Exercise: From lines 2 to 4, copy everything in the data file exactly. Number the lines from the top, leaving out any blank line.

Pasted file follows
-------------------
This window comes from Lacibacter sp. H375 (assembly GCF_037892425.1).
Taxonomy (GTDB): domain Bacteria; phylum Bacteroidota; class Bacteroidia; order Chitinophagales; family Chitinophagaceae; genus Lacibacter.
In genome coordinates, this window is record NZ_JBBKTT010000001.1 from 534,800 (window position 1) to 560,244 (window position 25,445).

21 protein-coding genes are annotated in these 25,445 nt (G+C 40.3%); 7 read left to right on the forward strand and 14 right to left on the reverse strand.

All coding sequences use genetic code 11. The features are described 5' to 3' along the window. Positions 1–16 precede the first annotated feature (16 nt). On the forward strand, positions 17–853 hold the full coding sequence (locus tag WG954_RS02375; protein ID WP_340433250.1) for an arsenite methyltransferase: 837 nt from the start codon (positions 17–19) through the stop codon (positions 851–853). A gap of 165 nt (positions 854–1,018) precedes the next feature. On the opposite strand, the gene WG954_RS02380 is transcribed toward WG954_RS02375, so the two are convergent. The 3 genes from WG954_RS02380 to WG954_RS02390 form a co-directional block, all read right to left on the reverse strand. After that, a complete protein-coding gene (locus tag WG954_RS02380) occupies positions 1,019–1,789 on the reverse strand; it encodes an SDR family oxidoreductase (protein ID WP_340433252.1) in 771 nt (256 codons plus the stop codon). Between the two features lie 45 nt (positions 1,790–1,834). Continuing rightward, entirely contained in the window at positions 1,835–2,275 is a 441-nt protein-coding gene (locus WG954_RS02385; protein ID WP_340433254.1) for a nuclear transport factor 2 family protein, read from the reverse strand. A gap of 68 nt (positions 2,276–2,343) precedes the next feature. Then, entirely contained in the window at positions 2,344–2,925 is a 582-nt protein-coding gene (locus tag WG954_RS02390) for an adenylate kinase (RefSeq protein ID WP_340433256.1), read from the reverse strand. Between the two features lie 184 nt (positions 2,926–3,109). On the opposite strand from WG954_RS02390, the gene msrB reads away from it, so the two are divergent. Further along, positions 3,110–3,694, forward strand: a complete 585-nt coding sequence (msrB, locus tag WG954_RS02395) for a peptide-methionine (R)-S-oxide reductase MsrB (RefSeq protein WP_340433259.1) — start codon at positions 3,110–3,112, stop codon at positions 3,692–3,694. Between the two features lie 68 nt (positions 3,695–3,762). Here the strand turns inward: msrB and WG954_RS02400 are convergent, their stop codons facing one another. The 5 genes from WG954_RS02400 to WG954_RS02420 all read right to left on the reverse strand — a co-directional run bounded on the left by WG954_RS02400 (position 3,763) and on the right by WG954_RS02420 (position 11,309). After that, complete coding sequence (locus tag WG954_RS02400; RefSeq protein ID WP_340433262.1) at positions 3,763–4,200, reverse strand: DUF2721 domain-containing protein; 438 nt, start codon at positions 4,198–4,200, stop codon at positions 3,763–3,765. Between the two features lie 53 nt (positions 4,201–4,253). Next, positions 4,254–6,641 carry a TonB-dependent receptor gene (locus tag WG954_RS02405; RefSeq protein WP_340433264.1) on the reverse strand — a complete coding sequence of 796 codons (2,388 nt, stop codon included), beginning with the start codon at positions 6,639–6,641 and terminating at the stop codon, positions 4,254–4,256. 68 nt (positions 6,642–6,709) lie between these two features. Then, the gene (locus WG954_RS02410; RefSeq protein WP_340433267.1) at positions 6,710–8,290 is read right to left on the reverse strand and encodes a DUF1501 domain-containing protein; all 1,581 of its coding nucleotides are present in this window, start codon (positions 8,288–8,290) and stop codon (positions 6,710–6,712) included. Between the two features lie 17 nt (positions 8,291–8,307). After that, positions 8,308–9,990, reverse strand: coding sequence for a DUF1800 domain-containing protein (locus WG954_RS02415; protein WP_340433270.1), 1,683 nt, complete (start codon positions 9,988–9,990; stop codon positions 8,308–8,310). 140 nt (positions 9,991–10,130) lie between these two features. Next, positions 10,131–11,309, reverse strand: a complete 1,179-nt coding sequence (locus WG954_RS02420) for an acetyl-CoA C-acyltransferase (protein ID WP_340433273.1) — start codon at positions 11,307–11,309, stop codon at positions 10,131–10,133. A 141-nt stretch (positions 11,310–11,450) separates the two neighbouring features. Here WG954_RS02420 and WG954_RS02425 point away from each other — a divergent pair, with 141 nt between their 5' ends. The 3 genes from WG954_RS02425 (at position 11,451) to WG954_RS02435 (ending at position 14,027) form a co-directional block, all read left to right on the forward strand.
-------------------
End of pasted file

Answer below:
Taxonomy (GTDB): domain Bacteria; phylum Bacteroidota; class Bacteroidia; order Chitinophagales; family Chitinophagaceae; genus Lacibacter.
In genome coordinates, this window is record NZ_JBBKTT010000001.1 from 534,800 (window position 1) to 560,244 (window position 25,445).

21 protein-coding genes are annotated in these 25,445 nt (G+C 40.3%); 7 read left to right on the forward strand and 14 right to left on the reverse strand.